“No, you were exploring your options. You worked hard.”

Edith laughed and I joined in, our laughter bound us together in bliss-just long enough to confirm how far apart we really were now, how easily deep abiding friendships can be broken and how our college romance had receded. The time in-between those years was lost time, broken time, unrepeatable time. There was a long silence between us that lasted until that pesky cat of hers got into a fight with the neighbor’s cat. Bang! The silence broke. The garbage can on the side of the house spilled over.

“What was that?”Edith asked.

“Your pesky cat,” I said.

We were like soldiers who had come back from war and our own homes seemed unfamiliar to us.  And then I grabbed that stupid silk pillow behind her and put it over her face. This felt good. I wanted to keep going-to press harder. I let go. I put the pillow on the floor. The room smelled like Edith–her perfume, her laundry and her indifference. I stared at her Modigliani print. Love is dangerously close to hate I realized in that moment.

“I once had two cats. I named the black one Hate and the white one Love.” I said.

“You’re the only person in this world who can make me laugh.”

Edith pulled me towards her. I was tempted to retreat into her briar, to let her give me anything she offered. I pulled back this time. I didn’t let her kiss me. The light changed in her room. The world had turned gloomy. This turn of light felt tragic and vulnerable, like a newborn that might not make it to the next breath.

“You can’t purchase not being gay, Edith.”

“But I’m not gay. I’m not. I just love you.”

“You have a fucked up way of showing it.”

“Tell me a story,” she said.

I told Edith about my nervous tic. Every time my boss insults me, I need to show someone my tits. I’m not picky. It could be anyone.  I just have to show someone my tits after he insults me and the sooner the better. Once it was an anesthesiologist at my job.  We got on the elevator together and we both had proper elevator manners and then I said, my boss just insulted me and I need to show you something, and I lifted up my blouse and bra. Then the elevator door opened to the first floor and he asked me my first name and I gave it, and he got out and said, “It was nice riding with you, Melanie.” He said this politely like the way a grandfather thanks you for bringing him soup. Then he walked away. He was used to seeing body parts. No big deal for him.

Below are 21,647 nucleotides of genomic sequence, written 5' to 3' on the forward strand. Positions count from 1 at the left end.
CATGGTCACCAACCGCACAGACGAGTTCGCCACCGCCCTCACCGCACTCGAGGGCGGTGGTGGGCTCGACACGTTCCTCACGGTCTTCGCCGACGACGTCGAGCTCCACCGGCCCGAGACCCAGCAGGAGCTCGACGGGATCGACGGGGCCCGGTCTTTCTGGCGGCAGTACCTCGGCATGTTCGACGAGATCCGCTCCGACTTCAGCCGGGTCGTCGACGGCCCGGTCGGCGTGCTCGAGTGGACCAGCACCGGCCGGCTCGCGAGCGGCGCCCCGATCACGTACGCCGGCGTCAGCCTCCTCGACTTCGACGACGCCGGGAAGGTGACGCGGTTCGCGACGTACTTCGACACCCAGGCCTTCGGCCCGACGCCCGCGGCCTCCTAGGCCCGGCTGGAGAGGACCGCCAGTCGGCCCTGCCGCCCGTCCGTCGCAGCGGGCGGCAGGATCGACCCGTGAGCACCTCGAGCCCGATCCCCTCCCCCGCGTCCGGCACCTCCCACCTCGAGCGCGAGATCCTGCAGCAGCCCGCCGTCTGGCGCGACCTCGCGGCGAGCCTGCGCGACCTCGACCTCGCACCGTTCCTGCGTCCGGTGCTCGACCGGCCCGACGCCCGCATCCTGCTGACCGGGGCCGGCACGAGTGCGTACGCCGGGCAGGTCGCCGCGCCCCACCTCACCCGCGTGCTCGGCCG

“You made that up.” Edith said.

“I swear I did this. I did. I showed him my–”

“Equipment.” Edith said. And then she put her head on her pillow.

“I am going to sleep. Stay over.” She said.

I continued my story—

The last time it was the mailman. My boss had insulted me. I went home sick.  And then I saw him. I ran outside, he reached out to hand me my mail and that’s when I did it.

“You’re fibbing.” Edith said.

“No, I swear, listen to me.” I continued on.

Then he started to deliver the mail later and later waiting for me to get home. One day I got angry. I went right up to him and told him that he was greedy, that the tit show was over and that he should deliver my mail like he delivers other people’s mail. I told him the story of how my father took me to the opera when I was five years old, just him and me and my brothers stayed home with my mother and my grandmother handmade me a fake fur coat for the event, and that I had no interest in men who worked for the government. I wanted a man who would take me to the opera, but not really, because I am gay and prefer women but if I wasn’t gay–and he ran back to his truck and I finished my story even though now no one was listening.

Edith was asleep. She looked like a sea shell.  And this very bland day turned into a happy day, but I knew she was still going to marry dumb Gary, but sometimes life brings surprises and you wake up in Wyoming and the morning light looks like a church in an old, forgotten ghost town. And you enjoy the shadows of what was or could be.

I put my head down next to hers. Tomorrow, I would make Edith a cup of coffee and tell her about my new gold fish and about the fish tank–how it stunk like hell and then I would leave. Gary would take my place. Her breasts like butterflies in my mind.


Michele Swide is a short story writer with a penchant for vintage shopping. At thirteen she wrote a letter to Jimmy Carter requesting money to buy opera gloves. She has a degree in English from UC Berkeley. She lives in Berkeley with her husband. This is her first story in print.
7.12 / Queer Three